As many kids head back to school in these unprecedented times, we know kids are craving more movement, especially with spring right around the corner.  Some of you may have heard of the sensory path trend that is sweeping across schools to incorporate movement into the school day outside of recess and gym class.  The purpose of a sensory path is to provide students with an appropriate self-regulation option to prepare their minds and bodies for learning.  These paths can also function as a “brain break” for children during the school day. It can also help decrease problematic behaviors, and increase their readiness for learning. It encourages use of all 5 senses that can either increase arousal levels or provide a calming effect.


Sensory integration theory (SI) helps us understand how the nervous system processes information, and has the ability to change someone’s performance. Activities that include deep pressure, vestibular, proprioceptive and visual input are based on SI and the understanding that input effects arousal levels. These activities or inputs have been used clinically for regulation to promote learning and attention. Research has shown the positive correlation between physical activity and increasing academic performance. Physical activity has other benefits as well including increasing blood flow to the brain and dopamine levels, which help the brain with function and communication.


Right now, there is not a lot of data available in regards to the implementation and use of these paths and their potential to reduce behaviors in the classroom. However, an article written by an associate professor of education from University of West Florida published in 2016 discussed the participation in sensory-based movement activities (such as a sensory path) may have a positive impact on learning and behavior. This article had the intervention group of students participate in sensory-based movement twice during the school day. The interventions included energizing, activating, or restoring activities. The results of that study showed that the incorporation of sensory-based movement in elementary aged children improved their performance in all academic areas compared to a control group. The study showed a benefit for all students, but the biggest benefit was for students who were receiving special learning services.


So, the real question is how do you create a sensory path at home or add movement into your child’s day? It is much simpler than you may think and it can be affordable. You can use items from around your house just as you would an obstacle course. You can use pillows, blankets, scratch paper, markers, colored pencils, crayons, step stools, laundry basket, canned goods, etc. You can create different stations based on your child’s specific needs. If you have questions about your child’s specific sensory needs be sure to check in with their occupational therapist for ideas.


Here is an example of a path you could create in your house. As mentioned above, items you have around the house can be used to create these paths. Another idea is to use sidewalk chalk to create obstacle courses. Check out this link for great ideas and a video example.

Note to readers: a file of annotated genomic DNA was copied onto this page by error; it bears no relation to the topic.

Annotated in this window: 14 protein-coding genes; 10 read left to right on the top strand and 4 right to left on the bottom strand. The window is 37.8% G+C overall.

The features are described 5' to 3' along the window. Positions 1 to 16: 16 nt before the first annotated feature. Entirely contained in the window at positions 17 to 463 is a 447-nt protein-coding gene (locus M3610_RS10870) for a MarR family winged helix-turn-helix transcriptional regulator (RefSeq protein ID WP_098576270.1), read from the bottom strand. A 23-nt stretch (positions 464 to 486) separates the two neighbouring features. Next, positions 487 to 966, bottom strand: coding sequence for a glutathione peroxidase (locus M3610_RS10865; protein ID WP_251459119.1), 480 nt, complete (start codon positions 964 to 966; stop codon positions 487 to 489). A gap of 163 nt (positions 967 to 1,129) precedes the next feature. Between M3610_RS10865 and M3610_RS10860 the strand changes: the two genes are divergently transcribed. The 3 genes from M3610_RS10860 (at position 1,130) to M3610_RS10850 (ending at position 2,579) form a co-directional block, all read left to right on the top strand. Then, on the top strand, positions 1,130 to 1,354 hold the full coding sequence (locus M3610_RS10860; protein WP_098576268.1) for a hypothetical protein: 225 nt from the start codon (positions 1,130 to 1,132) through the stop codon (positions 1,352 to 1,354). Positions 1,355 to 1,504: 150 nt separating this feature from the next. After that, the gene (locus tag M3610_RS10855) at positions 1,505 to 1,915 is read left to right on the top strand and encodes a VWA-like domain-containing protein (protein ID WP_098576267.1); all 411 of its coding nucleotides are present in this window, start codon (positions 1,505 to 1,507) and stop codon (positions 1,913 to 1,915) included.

Remember your child may show signs that their body is in need of a break. In occupational therapy, we often refer to the Zones of Regulation curriculum by Leah Kuypers. The Zones of Regulation is a systematic, cognitive behavioral approach used to teach self-regulation by categorizing all the different ways we feel and states of alertness we experience into four concrete colored zones. The Zones of Regulation framework provides strategies to teach students to become more aware of and independent in controlling their emotions and impulses, manage their sensory needs, and improve their ability to problem solve.


One popular way for your child to identify what zone they are in is through the use of the main characters from the popular Disney Pixar movie “Inside Out”. The character Anger represents the red zone because he is a great example of what dysregulation in some kiddos can look like when they are really angry. The character Fear represents the yellow zone because fear is always running around with high energy levels and having a hard time focusing. The character Joy represents the green zone because she is always happy and ready to learn. The character Sadness represents the blue zone, which is most commonly associated with low energy levels and being sad. Below is a visual representing what emotions can be associated with each zone.


Click image to read


The more practice your child has with movement breaks and exploring different ways to move their bodies, the more they will be able to recognize when they need movement breaks and which types of movement help them the best in a given situation. If you have any questions about how to incorporate more movement breaks into your routines or if you want to brainstorm ideas for your child, please contact their occupational therapist. If you follow us on social media, we would love to see pictures or videos of the sensory paths you create!


Written by: Katie Campbell, COTA/L and Stacey Duncan, COTA/L



Anderson, Julie, “The Impact of Sensory-Based Movement Activities on Students in General Education” (2016). School of Occupational Therapy Doctoral Theses. 2.

Efe, B. (2020, March 31). Sidewalk obstacle course with chalk. Retrieved April 01, 2021, from

Unknown, Sensory motor paths! make your own! (2019, August 26). Retrieved April 01, 2021, from

Unknown, Evidence based or based on evidence. (n.d.). Retrieved April 01, 2021, from

Unknown, Zones of regulation. (n.d.). Retrieved April 01, 2021, from